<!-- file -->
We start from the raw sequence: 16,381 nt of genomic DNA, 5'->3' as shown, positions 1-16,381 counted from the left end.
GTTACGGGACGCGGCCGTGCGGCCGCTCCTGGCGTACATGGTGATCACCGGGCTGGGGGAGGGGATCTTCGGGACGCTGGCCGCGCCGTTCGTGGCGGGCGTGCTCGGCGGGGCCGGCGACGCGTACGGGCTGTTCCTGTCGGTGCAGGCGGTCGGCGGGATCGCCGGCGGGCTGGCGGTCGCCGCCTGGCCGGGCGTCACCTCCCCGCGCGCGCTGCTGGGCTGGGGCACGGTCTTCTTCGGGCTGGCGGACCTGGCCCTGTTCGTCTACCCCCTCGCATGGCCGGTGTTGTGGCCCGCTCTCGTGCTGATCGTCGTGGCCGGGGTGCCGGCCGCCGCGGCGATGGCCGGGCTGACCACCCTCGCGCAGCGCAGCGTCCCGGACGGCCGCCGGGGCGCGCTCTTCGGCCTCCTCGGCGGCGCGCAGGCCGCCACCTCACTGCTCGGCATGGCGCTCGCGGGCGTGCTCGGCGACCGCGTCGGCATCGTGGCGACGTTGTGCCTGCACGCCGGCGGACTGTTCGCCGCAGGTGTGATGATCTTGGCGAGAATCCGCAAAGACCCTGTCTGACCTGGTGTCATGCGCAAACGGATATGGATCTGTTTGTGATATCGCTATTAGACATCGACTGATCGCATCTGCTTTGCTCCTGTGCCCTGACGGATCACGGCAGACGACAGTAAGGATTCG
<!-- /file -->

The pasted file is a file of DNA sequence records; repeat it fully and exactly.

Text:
We start from the raw sequence: 16,381 nt of genomic DNA, 5'->3' as shown, positions 1-16,381 counted from the left end.
GTTACGGGACGCGGCCGTGCGGCCGCTCCTGGCGTACATGGTGATCACCGGGCTGGGGGAGGGGATCTTCGGGACGCTGGCCGCGCCGTTCGTGGCGGGCGTGCTCGGCGGGGCCGGCGACGCGTACGGGCTGTTCCTGTCGGTGCAGGCGGTCGGCGGGATCGCCGGCGGGCTGGCGGTCGCCGCCTGGCCGGGCGTCACCTCCCCGCGCGCGCTGCTGGGCTGGGGCACGGTCTTCTTCGGGCTGGCGGACCTGGCCCTGTTCGTCTACCCCCTCGCATGGCCGGTGTTGTGGCCCGCTCTCGTGCTGATCGTCGTGGCCGGGGTGCCGGCCGCCGCGGCGATGGCCGGGCTGACCACCCTCGCGCAGCGCAGCGTCCCGGACGGCCGCCGGGGCGCGCTCTTCGGCCTCCTCGGCGGCGCGCAGGCCGCCACCTCACTGCTCGGCATGGCGCTCGCGGGCGTGCTCGGCGACCGCGTCGGCATCGTGGCGACGTTGTGCCTGCACGCCGGCGGACTGTTCGCCGCAGGTGTGATGATCTTGGCGAGAATCCGCAAAGACCCTGTCTGACCTGGTGTCATGCGCAAACGGATATGGATCTGTTTGTGATATCGCTATTAGACATCGACTGATCGCATCTGCTTTGCTCCTGTGCCCTGACGGATCACGGCAGACGACAGTAAGGATTCG